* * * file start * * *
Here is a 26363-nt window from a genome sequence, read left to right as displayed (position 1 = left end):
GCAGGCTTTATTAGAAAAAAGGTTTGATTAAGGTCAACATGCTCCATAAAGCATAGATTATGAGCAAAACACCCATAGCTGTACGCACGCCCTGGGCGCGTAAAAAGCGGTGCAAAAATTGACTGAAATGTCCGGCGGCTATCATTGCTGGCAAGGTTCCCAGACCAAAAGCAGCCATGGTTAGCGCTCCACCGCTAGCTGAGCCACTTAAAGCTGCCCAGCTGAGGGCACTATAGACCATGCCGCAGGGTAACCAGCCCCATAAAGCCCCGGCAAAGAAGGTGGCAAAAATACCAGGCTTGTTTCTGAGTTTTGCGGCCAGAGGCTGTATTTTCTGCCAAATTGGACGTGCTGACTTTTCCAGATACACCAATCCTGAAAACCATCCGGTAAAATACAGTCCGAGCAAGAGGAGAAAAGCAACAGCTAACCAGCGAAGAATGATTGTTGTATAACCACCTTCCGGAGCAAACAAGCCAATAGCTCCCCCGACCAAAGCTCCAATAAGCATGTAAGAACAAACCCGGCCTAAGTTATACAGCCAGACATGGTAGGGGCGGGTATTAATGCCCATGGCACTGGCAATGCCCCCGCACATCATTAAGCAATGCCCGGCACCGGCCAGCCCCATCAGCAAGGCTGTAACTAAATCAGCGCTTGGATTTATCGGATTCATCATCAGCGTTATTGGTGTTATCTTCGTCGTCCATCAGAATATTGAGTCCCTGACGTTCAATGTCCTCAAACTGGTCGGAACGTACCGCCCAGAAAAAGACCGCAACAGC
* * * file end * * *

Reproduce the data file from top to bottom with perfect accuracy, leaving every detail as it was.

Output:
Here is a 26363-nt window from a genome sequence, read left to right as displayed (position 1 = left end):
GCAGGCTTTATTAGAAAAAAGGTTTGATTAAGGTCAACATGCTCCATAAAGCATAGATTATGAGCAAAACACCCATAGCTGTACGCACGCCCTGGGCGCGTAAAAAGCGGTGCAAAAATTGACTGAAATGTCCGGCGGCTATCATTGCTGGCAAGGTTCCCAGACCAAAAGCAGCCATGGTTAGCGCTCCACCGCTAGCTGAGCCACTTAAAGCTGCCCAGCTGAGGGCACTATAGACCATGCCGCAGGGTAACCAGCCCCATAAAGCCCCGGCAAAGAAGGTGGCAAAAATACCAGGCTTGTTTCTGAGTTTTGCGGCCAGAGGCTGTATTTTCTGCCAAATTGGACGTGCTGACTTTTCCAGATACACCAATCCTGAAAACCATCCGGTAAAATACAGTCCGAGCAAGAGGAGAAAAGCAACAGCTAACCAGCGAAGAATGATTGTTGTATAACCACCTTCCGGAGCAAACAAGCCAATAGCTCCCCCGACCAAAGCTCCAATAAGCATGTAAGAACAAACCCGGCCTAAGTTATACAGCCAGACATGGTAGGGGCGGGTATTAATGCCCATGGCACTGGCAATGCCCCCGCACATCATTAAGCAATGCCCGGCACCGGCCAGCCCCATCAGCAAGGCTGTAACTAAATCAGCGCTTGGATTTATCGGATTCATCATCAGCGTTATTGGTGTTATCTTCGTCGTCCATCAGAATATTGAGTCCCTGACGTTCAATGTCCTCAAACTGGTCGGAACGTACCGCCCAGAAAAAGACCGCAACAGC